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Krasnoshchekov Yu. N. Transformation of Water-Controlling and Soil-Protective Functions of Mongolia’s Larch Forests under Influence of Anthropogenic Factors

water-controlling and soil protection functions of mountain forests, water-physical soil properties, surface liquid and solid matter runoff


How to cite: Krasnoshchekov Yu. N. Transformation of water-controlling and soil-protective functions of Mongolia’s larch forests under influence of anthropogenic factors // Sibirskij Lesnoj Zurnal (Sib. J. For. Sci.). 2018. N. 3: 42–57 (in Russian with English abstract).

DOI: 10.15372/SJFS20180305

© Krasnoshchekov Yu. N., 2018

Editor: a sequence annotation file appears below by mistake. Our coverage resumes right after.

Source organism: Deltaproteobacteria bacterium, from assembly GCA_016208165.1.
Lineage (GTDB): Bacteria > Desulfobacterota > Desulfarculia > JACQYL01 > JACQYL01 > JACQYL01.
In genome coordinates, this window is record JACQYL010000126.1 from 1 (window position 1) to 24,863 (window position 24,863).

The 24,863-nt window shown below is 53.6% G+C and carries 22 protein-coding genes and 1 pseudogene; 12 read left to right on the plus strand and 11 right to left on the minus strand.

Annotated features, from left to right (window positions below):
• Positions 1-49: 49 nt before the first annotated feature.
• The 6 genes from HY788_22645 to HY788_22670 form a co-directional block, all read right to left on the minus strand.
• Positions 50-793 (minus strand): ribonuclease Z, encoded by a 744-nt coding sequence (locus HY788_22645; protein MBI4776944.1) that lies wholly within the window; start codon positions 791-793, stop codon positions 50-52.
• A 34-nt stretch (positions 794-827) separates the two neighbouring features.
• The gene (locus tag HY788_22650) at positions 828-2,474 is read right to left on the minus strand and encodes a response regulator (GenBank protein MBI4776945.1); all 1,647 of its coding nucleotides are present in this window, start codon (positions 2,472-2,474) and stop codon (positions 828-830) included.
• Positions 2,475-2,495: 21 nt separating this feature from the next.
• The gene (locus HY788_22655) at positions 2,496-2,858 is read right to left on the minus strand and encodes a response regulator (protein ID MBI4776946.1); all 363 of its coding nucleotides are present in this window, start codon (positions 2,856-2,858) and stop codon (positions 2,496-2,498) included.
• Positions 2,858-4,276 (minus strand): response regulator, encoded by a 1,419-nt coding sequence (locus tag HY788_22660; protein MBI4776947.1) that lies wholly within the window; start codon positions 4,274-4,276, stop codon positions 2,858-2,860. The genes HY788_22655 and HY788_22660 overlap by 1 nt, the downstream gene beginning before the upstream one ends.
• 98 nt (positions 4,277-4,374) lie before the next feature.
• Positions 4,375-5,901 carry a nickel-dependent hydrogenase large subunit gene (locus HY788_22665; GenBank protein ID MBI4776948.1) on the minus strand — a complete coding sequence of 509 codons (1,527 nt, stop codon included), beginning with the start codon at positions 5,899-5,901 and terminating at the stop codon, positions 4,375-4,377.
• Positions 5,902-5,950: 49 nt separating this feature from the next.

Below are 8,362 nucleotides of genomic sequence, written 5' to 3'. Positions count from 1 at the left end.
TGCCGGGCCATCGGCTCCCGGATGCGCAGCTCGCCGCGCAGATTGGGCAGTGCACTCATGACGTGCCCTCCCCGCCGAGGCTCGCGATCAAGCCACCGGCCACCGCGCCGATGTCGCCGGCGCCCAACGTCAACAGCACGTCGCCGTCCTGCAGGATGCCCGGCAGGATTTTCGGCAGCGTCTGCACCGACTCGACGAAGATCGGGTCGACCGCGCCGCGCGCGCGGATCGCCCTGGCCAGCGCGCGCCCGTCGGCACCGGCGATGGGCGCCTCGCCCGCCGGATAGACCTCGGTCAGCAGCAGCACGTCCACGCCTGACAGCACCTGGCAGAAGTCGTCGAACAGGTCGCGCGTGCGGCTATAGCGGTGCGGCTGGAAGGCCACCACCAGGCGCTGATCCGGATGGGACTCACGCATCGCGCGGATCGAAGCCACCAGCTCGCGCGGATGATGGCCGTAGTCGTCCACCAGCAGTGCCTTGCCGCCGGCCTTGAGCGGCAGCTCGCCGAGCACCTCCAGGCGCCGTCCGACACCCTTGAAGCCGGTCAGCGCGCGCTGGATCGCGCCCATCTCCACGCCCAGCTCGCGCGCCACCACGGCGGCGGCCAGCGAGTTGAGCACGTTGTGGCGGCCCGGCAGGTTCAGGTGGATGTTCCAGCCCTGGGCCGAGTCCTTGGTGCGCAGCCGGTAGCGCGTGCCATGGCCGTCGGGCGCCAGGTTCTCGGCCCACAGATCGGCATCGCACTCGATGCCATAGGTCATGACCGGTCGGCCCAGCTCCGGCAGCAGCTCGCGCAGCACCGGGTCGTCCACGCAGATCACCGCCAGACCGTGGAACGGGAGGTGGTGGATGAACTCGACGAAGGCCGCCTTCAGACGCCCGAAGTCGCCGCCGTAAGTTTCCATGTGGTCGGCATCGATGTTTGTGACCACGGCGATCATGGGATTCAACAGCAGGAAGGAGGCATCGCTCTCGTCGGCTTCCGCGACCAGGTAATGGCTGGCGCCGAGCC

The data of experimental studies on the effect of final felling and forest fires on the changes in water regulation and soil protection functions of larch forests in Northern Mongolia are considered. The results of snow surveys on felling and burns in pseudo-taiga and subtaiga larch forests of Central Khangai and East Khentey are analyzed. It was revealed that in the conditions of winters with little snow, the forests are snow accumulators and can significantly affect the replenishment of spring moisture reserves and the moisture regime of soils. During the melting of snow, the runoff in the forest starts 2–4 days later than on logged and burned areas. It is established that, in contrast to the mountain forests of Siberia, the Urals and the Far East, the water-controlling role of forests in Mongolia is most clearly expressed in the warm season, when the main amount of precipitation falls and the maximum annual runoff of rivers is formed. At this time, the forest largely prevents the formation of surface runoff, contributes to a more uniform groundwater supply of rivers and is a powerful anti-erosion factor. In the forest, the surface run-off in summer usually does not exceed 0.6 % of the total precipitation. The negative effect of conditionally final and final felling and ground litter-humus fires on changes in stocks, the qualitative fractional composition of forest litter and their moisture capacity, and also the water-physical properties of soils is shown. On logged and burned areas soil density increases, total porosity decreases, the range of active moisture decreases and the water holding capacity of the upper soil horizons decreases. Quantitative indicators of summer liquid and solid matter surface runoff formed on logged and burned areas in larch forests of Central Khangai and East Khentey are given. Anthropogenic destruction of forest ecosystems inevitably leads to their degradation, the restoration of which takes many decades.

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